0
Research Papers: Design and Analysis

Semi-Analytical Approach in Buckling Analysis of Functionally Graded Shells of Revolution Subjected to Displacement Dependent Pressure

[+] Author and Article Information
Majid Khayat

Department of Civil Engineering,
Shahid Chamran University of Ahvaz,
Ahvaz 61357, Iran
e-mail: khayatmajid@yahoo.com

Davood Poorveis

Assistant Professor
Department of Civil Engineering,
Shahid Chamran University of Ahvaz,
Ahvaz 61357, Iran
e-mail: dpoorveis@scu.ac.ir

Shapour Moradi

Professor
Department of Mechanical Engineering,
Shahid Chamran University of Ahvaz,
Ahvaz 61357, Iran
e-mail: moradis@scu.ac.ir

1Corresponding author.

Contributed by the Pressure Vessel and Piping Division of ASME for publication in the JOURNAL OF PRESSURE VESSEL TECHNOLOGY. Manuscript received May 30, 2016; final manuscript received June 2, 2017; published online August 30, 2017. Assoc. Editor: Albert E. Segall.

J. Pressure Vessel Technol 139(6), 061202 (Aug 30, 2017) (19 pages) Paper No: PVT-16-1089; doi: 10.1115/1.4037042 History: Received May 30, 2016; Revised June 02, 2017

Linearized buckling analysis of functionally graded shells of revolution subjected to displacement-dependent pressure, which remains normal to the shell's middle surface throughout the deformation process, is described in this work. Material properties are assumed to be varied continuously in the thickness direction according to a simple power law distribution in terms of the volume fraction of a ceramic and a metal. The governing equations are derived based on the first-order shear deformation theory, which accounts for through the thickness shear flexibility with Sanders type of kinematic nonlinearity. Displacements and rotations in the shell's middle surface are approximated by combining polynomial functions in the meridian direction and truncated Fourier series with an appropriate number of harmonic terms in the circumferential direction. The load stiffness matrix, also known as the pressure stiffness matrix, which accounts for the variation of load direction, is derived for each strip and after assembling resulted in the global load stiffness matrix of the shell, which may be unsymmetric. The load stiffness matrix can be divided into two unsymmetric parts (i.e., load nonuniformity and unconstrained boundary effects) and a symmetric part. The main part of this research is to quantify the effects of these unsymmetries on the follower action of lateral pressure. A detailed numerical study is carried out to assess the influence of various parameters such as power law index of functionally graded material (FGM) and shell geometry interaction with load distribution, and shell boundary conditions on the follower buckling pressure reduction factor. The results indicate that, when applied individually, unconstrained boundary effect and longitudinal nonuniformity of lateral pressure have little effect on the follower buckling reduction factor, but when combined with each other and with circumferentially loading nonuniformity, intensify this effect.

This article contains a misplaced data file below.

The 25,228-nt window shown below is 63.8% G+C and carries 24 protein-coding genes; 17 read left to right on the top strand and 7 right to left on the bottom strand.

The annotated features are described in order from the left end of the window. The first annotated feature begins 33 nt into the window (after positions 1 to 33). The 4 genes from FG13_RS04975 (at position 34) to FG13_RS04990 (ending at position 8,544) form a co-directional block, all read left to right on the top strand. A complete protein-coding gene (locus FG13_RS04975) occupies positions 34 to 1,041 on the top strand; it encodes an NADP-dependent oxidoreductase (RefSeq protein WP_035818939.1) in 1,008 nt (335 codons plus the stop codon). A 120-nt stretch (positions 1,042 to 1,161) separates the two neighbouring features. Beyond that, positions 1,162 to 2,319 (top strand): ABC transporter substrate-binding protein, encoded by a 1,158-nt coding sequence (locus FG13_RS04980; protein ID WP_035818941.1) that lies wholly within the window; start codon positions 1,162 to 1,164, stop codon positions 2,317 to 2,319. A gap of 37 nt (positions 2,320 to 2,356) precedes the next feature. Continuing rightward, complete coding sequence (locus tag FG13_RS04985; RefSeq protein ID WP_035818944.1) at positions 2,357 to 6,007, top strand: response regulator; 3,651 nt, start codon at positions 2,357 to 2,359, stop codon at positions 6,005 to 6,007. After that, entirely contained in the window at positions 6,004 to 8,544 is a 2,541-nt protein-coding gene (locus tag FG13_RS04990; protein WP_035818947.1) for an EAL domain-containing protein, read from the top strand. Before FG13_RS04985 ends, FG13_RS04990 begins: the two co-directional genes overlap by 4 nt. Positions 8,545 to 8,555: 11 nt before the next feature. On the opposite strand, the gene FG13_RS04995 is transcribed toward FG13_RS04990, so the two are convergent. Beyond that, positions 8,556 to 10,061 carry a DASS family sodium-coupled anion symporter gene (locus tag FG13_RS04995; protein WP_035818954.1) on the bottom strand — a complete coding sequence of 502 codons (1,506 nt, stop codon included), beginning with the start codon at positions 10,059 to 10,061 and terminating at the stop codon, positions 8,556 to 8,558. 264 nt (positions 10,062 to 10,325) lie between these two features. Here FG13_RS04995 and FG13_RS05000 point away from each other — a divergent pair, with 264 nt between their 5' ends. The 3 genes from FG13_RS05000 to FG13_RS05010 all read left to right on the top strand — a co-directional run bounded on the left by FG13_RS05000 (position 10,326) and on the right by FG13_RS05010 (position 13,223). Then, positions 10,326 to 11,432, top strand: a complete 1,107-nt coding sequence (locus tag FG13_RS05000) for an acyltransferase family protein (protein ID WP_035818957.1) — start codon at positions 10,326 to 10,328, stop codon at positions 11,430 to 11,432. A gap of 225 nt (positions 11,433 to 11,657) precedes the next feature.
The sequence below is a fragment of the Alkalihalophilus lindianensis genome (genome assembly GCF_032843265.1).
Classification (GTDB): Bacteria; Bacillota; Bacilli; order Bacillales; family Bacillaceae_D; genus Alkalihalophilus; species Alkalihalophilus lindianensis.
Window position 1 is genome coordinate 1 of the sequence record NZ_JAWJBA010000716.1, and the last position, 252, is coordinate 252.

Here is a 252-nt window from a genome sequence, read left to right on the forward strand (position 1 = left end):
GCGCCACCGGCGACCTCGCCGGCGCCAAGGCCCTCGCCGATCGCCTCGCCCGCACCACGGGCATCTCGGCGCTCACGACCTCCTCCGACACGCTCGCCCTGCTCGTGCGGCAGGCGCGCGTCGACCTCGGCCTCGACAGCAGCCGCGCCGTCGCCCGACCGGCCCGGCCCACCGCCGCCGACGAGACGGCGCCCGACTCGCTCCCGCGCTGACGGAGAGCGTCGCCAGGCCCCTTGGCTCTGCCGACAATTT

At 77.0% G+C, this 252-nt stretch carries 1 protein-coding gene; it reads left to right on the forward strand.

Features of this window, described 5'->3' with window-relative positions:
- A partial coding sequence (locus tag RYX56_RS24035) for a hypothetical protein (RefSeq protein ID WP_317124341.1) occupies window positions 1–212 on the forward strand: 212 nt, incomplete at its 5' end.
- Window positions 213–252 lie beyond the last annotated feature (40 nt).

Copyright © 2017 by ASME
Your Session has timed out. Please sign back in to continue.

References

Figures

Grahic Jump Location
Fig. 2

Geometry of shell of revolution

Grahic Jump Location
Fig. 3

An FGM shell of revolution

Grahic Jump Location
Fig. 4

Variation of volume fraction Vm through the thickness for various values of the power-law index, N

Grahic Jump Location
Fig. 5

Force and moment resultants

Grahic Jump Location
Fig. 7

Global and local coordinate systems for a shell of revolution

Grahic Jump Location
Fig. 8

Deformation of an elemental area

Grahic Jump Location
Fig. 9

Hemispherical shell under uniform lateral pressure

Grahic Jump Location
Fig. 10